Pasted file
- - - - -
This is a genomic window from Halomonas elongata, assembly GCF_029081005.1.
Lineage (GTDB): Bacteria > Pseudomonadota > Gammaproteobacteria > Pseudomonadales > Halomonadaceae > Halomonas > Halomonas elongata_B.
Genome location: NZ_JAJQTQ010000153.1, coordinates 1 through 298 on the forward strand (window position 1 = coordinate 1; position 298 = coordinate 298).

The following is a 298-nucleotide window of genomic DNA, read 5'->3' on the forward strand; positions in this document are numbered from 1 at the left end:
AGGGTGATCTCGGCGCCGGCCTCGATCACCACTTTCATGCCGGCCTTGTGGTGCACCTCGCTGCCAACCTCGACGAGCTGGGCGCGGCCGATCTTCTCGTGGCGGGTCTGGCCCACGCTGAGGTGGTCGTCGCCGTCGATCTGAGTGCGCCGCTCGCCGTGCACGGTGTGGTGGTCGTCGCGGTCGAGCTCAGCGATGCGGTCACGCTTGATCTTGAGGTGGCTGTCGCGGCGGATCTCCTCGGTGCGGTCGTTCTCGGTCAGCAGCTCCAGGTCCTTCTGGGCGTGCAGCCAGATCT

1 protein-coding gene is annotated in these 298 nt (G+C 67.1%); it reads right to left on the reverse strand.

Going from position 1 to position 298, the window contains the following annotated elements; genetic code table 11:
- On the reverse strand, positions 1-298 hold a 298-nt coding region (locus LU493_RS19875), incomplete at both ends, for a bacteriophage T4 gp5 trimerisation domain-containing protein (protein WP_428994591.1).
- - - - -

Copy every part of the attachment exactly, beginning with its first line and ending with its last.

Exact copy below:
This is a genomic window from Halomonas elongata, assembly GCF_029081005.1.
Lineage (GTDB): Bacteria > Pseudomonadota > Gammaproteobacteria > Pseudomonadales > Halomonadaceae > Halomonas > Halomonas elongata_B.
Genome location: NZ_JAJQTQ010000153.1, coordinates 1 through 298 on the forward strand (window position 1 = coordinate 1; position 298 = coordinate 298).

The following is a 298-nucleotide window of genomic DNA, read 5'->3' on the forward strand; positions in this document are numbered from 1 at the left end:
AGGGTGATCTCGGCGCCGGCCTCGATCACCACTTTCATGCCGGCCTTGTGGTGCACCTCGCTGCCAACCTCGACGAGCTGGGCGCGGCCGATCTTCTCGTGGCGGGTCTGGCCCACGCTGAGGTGGTCGTCGCCGTCGATCTGAGTGCGCCGCTCGCCGTGCACGGTGTGGTGGTCGTCGCGGTCGAGCTCAGCGATGCGGTCACGCTTGATCTTGAGGTGGCTGTCGCGGCGGATCTCCTCGGTGCGGTCGTTCTCGGTCAGCAGCTCCAGGTCCTTCTGGGCGTGCAGCCAGATCT

1 protein-coding gene is annotated in these 298 nt (G+C 67.1%); it reads right to left on the reverse strand.

Going from position 1 to position 298, the window contains the following annotated elements; genetic code table 11:
- On the reverse strand, positions 1-298 hold a 298-nt coding region (locus LU493_RS19875), incomplete at both ends, for a bacteriophage T4 gp5 trimerisation domain-containing protein (protein WP_428994591.1).